My two brothers and I grew up in a handsome brick home on a large tree-shaded lot in Lithia Springs—now a booming Atlanta suburb, but then still a relatively sleepy small town—where our middle-class status was always haunted by the shadow of our parents’ childhood poverty. We were constantly reminded of how fortunate we were, a message reinforced by frequent visits “down home” to Randolph County, where my father’s mother still lived in a four-room farmhouse, hoed her own garden, and drew her water from a well. By the early 1970s, with her health beginning to decline, Maw McCain consented to let her children pay to install plumbing at the home place. For most of my childhood, however, there was not even an outhouse at Maw McCain’s, where one attended to calls of nature at a designated area behind the dilapidated old barn.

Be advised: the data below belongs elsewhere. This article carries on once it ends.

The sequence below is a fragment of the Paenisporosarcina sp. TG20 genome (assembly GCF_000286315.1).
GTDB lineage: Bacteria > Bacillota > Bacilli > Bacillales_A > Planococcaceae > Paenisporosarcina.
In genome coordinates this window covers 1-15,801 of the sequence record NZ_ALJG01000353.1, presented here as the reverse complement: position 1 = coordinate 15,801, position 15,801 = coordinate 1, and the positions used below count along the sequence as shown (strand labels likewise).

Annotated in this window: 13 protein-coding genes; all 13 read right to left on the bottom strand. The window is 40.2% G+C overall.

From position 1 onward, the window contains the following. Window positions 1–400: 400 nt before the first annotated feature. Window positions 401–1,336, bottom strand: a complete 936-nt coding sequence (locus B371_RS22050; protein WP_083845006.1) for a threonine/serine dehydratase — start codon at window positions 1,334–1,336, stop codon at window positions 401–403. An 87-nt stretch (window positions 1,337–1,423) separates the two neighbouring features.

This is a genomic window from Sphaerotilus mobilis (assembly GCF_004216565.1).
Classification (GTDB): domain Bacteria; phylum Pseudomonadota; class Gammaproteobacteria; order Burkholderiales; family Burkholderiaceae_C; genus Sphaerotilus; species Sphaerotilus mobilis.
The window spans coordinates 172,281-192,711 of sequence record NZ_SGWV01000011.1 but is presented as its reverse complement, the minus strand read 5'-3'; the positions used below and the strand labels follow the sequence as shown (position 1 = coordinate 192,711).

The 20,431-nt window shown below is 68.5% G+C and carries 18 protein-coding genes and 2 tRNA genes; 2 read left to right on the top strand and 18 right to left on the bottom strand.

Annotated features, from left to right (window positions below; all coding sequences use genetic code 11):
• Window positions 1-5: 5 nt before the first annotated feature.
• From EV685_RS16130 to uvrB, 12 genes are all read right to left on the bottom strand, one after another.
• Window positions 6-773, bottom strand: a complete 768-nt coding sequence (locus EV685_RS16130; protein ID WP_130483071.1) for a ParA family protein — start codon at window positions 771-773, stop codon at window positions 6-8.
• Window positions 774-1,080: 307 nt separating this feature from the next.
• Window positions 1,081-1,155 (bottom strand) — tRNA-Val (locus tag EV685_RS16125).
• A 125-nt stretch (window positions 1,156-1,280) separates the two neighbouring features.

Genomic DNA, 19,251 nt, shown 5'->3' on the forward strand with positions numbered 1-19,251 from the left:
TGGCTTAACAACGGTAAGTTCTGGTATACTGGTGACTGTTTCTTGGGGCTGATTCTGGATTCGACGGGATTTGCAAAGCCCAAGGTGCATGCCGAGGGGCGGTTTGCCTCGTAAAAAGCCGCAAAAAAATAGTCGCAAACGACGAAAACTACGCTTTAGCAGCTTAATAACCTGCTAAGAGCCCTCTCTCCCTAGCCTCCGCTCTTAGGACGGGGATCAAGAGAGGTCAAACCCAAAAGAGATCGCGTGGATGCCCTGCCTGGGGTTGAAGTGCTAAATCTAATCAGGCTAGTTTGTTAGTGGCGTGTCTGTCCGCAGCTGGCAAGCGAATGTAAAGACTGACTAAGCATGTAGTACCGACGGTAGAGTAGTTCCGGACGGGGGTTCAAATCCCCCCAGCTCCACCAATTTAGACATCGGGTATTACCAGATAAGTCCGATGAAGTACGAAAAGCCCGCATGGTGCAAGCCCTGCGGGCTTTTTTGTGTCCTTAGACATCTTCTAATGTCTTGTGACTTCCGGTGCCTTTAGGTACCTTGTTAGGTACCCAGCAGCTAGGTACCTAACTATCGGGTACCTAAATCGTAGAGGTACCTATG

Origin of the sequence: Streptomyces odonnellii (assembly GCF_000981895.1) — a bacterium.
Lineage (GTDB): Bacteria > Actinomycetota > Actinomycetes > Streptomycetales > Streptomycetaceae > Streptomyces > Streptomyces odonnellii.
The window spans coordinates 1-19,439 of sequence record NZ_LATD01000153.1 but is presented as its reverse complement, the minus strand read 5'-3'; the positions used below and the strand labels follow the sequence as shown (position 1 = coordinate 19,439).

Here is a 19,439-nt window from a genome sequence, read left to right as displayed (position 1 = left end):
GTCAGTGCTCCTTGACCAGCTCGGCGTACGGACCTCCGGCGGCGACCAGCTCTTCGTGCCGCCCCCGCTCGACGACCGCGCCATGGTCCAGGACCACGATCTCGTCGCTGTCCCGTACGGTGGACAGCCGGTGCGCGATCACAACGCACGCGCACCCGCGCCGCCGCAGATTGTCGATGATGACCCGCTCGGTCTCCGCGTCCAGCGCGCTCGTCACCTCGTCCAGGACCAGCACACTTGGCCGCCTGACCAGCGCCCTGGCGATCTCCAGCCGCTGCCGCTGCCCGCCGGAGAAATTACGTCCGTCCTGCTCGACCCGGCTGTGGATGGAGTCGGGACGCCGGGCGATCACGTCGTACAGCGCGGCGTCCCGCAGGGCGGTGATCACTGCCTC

Friday, June 26, 2009
From Robert Stacy McCain's moving essay on family and Southern heritage: